Honours[edit]

Blumenfeld was elected a fellow of the Royal British Society of Sculptors in 2000 and from 2004 to 2009 served as the society's as vice-president.[4] In 2007 she became the first female recipient of the Premio Pietrasanta nel Mondo. She received an honorary OBE in 2011.[5][1]

Gallery[edit]

References[edit]

  1. ^ a b c Department for Culture, Media & Sport (15 July 2011). "Internationally renowned sculptor receives honour". Retrieved 6 September 2018.
  2. ^ a b The Fitzwilliam Museum (2008). "As seen by Helaine Blumenfeld". Retrieved 6 September 2018.
  3. ^ a b Lacey, Hester (7 July 2018). "The Inventory: Q&A with sculptor Helaine Blumenfeld". Financial Times. Retrieved 6 September 2018 (subscription required).
  4. ^ a b Royal British Society of Sculptors (2018). "Helaine Blumenfeld FRSS". Retrieved 6 September 2018.
  5. ^ a b c Wright.Karen (9 June 2012). "Helaine Blumenfeld: 'Art is a commitment to risk, a reflection of life – nothing stays the same'". The Independent. Retrieved 6 September 2018.
  6. ^ a b Milner, Catherine (12 May 2010). "Taking Risks". Country Life, pp. 108–109. Retrieved via helaineblumenfeld.com 6 September 2018.
  7. ^ Watts, Michael (April 2017). "Lit from Within". Christie's Magazine, pp. 72–81. Retrieved via Newport News Public Art Foundation 7 September 2018.
  8. ^ Seyler, William C. (September 1965). "II. Dissertations Completed Since the Last Listing". The American Political Science Review, Vol. 59, No. 3, p. 784. Retrieved via JSTOR 6 September 2018 (subscription required).
  9. ^ Cass Sculpture Foundation. "Helaine Blumenfeld: Biography". Cass Sculpture Foundation. Archived version of 25 August 2011 retrieved 6 September 2018.
  10. ^ Krasny, Michael (2016). "Jared Blumenfeld Reflects on Six Years as EPA Chief for California and the West". KQED News. Retrieved 6 September 2018.
  11. ^ Cumming, Ed (19 September 2016). "A sculptor's space: inside the home of Helaine Blumenfeld". The Observer. Retrieved 6 September 2018.
  12. ^ Flynn, Tom (22 May 2015). Blumenfeld and Moore – a new dialogue. Wall Street International. Retrieved 6 September 2018.
  13. ^ Nandha, Tina (4 August 2018). "Flashback". Daily Telegraph. Retrieved 6 September 2018.
  14. ^ Anderson, Susan Heller and Dunlap, David W. (16 February 1985). "Weight of the Art World". New York Times. Retrieved 7 September 2018.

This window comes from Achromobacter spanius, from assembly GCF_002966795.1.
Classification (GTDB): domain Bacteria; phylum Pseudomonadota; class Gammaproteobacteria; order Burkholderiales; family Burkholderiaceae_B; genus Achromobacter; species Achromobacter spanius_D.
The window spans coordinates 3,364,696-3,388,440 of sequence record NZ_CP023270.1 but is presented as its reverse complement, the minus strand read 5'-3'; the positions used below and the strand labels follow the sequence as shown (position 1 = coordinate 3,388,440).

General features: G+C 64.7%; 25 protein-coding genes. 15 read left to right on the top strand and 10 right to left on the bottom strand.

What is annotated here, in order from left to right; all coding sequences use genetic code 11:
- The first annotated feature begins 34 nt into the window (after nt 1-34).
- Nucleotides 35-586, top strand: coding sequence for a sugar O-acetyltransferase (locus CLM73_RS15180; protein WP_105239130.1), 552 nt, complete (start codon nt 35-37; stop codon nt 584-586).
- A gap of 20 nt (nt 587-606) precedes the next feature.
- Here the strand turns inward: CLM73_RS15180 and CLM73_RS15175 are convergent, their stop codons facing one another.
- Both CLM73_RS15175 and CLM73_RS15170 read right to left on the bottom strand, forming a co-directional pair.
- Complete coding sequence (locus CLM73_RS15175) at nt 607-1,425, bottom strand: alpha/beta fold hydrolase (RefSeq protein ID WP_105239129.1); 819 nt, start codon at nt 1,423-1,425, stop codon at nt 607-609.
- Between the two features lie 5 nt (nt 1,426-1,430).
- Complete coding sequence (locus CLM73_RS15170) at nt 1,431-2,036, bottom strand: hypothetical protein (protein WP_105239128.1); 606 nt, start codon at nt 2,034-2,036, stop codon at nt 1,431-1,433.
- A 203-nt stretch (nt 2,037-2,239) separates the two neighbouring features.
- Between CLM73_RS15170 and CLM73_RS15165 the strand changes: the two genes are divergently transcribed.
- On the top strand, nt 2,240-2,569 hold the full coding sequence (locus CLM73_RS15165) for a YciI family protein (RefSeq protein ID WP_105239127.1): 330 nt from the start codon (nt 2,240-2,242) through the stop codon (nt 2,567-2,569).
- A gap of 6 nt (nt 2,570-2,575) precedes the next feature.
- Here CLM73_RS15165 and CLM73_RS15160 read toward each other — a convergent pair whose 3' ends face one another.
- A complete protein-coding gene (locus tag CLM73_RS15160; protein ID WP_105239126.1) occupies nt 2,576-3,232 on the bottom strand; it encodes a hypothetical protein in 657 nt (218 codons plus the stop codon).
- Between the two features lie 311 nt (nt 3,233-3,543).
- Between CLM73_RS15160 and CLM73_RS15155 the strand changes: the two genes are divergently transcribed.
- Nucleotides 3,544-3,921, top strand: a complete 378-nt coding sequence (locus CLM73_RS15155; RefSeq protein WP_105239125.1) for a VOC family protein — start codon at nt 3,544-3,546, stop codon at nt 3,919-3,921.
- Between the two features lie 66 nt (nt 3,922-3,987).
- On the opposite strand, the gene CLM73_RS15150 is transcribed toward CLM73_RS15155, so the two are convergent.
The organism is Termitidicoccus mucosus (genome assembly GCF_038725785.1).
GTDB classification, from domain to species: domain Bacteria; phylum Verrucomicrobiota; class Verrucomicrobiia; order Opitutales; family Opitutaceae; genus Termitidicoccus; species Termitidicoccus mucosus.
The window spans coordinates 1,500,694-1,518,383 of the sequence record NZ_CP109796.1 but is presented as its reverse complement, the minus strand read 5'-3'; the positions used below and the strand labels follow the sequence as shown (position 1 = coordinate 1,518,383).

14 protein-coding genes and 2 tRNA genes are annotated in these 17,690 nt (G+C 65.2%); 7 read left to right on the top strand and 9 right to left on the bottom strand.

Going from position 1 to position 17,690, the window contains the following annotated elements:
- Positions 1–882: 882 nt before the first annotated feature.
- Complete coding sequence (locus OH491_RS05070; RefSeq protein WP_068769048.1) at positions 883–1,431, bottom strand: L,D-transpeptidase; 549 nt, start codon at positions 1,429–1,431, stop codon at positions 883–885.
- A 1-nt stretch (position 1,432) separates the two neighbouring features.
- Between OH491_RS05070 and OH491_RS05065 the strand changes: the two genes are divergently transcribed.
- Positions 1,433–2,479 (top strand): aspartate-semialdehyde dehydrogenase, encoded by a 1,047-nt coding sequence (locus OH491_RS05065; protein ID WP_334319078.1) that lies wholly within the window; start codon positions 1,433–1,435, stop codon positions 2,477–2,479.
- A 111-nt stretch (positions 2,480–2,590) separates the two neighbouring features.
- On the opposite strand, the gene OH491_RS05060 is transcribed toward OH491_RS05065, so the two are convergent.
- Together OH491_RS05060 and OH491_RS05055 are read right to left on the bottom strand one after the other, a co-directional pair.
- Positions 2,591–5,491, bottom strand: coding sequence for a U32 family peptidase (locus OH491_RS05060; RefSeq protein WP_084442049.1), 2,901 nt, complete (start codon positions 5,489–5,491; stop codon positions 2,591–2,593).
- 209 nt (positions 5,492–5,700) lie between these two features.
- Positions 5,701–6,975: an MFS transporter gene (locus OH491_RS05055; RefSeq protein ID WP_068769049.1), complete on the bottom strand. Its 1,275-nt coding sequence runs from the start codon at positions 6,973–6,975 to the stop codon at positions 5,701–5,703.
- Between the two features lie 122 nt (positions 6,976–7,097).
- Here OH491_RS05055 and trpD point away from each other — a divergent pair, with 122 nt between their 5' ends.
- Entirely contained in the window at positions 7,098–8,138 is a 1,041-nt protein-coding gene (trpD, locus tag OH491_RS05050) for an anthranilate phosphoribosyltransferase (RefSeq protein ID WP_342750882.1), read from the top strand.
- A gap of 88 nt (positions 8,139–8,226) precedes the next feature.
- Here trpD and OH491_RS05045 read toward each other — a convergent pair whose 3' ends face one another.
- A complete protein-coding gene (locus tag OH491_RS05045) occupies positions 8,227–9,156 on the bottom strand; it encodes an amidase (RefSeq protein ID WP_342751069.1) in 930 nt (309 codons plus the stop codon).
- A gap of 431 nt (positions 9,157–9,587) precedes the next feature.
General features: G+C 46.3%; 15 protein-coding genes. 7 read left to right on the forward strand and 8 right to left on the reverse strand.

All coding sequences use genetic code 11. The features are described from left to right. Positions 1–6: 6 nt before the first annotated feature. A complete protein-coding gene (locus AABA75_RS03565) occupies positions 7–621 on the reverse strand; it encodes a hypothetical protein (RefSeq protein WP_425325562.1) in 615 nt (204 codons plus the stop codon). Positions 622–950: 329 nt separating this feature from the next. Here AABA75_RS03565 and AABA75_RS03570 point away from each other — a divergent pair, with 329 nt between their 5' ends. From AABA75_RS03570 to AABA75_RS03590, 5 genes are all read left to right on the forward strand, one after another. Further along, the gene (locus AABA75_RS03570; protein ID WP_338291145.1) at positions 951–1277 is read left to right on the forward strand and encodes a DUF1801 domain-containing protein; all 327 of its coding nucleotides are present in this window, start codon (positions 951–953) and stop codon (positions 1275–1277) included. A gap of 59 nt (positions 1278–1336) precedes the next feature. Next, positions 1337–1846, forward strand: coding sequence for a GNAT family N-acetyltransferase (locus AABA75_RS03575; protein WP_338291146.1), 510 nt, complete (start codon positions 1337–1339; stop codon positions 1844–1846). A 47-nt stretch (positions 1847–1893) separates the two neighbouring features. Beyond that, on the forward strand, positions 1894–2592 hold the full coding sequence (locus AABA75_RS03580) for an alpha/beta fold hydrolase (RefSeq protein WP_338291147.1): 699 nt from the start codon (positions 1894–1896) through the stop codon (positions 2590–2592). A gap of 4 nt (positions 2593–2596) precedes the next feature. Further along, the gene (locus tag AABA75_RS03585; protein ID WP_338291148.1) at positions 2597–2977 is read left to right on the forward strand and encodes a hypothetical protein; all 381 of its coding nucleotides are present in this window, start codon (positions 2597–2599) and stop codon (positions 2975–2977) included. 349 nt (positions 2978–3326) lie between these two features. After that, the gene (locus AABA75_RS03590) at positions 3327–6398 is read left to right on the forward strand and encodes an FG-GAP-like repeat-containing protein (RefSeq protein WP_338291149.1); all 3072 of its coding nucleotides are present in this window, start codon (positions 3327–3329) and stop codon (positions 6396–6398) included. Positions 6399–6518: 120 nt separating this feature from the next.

15. ^ Jolley, Ben (23 July 2018). "Exhibition of works by artist and contemporary sculptor Helaine Blumenfeld at Ely Cathedral". Ely Standard. Retrieved 7 September 2018.
  16. ^ Marin, Sergiu (2 September 2011). "A Pietrasanta la scultura è donna con le opere di Helaine Blumenfeld". Lo Schermo. Retrieved 7 September 2018 (in Italian).
  17. ^ Hounsell-Robert, Katy (14 June 2013). "Outward signs of inner light". Church Times. Retrieved 7 September 2018.
  18. ^ s.n. (4 February 2015). "Henry Moore and Blumenfeld seminal works to go on show". BBC News. Retrieved 7 September 2018.
  19. ^ Edwards, Rupert (17 April 2018). "Helaine Blumenfeld: Britain's most successful sculptor you've never heard of". The Arts Desk. Retrieved 7 September 2018.

Further reading[edit]

  • Lucie-Smith, Edward (1982). The Sculpture of Helaine Blumenfeld . Sinclair-Browne. ISBN 086300024X
  • Upson, Nicola (1998). Mythologies: The Sculpture of Helaine Blumenfeld. The Overlook Press. ISBN 0879519118

External links[edit]

  • Official website
  • Ryan, Alice (July 2018). "Art & Soul". Velvet Magazine, pp. 14–17 (biography and interview)
  • Bowman Sculpture has copies of the catalogs for several of Blumenfeld's exhibitions at the gallery from 2008 to 2015, including Helaine Blumenfeld - Henry Moore A Dialogue 1985–2015
  • Hignell Gallery, Blumenfeld's representative since 2016, has multiple photographs of her sculptures

Media related to Helaine Blumenfeld at Wikimedia Commons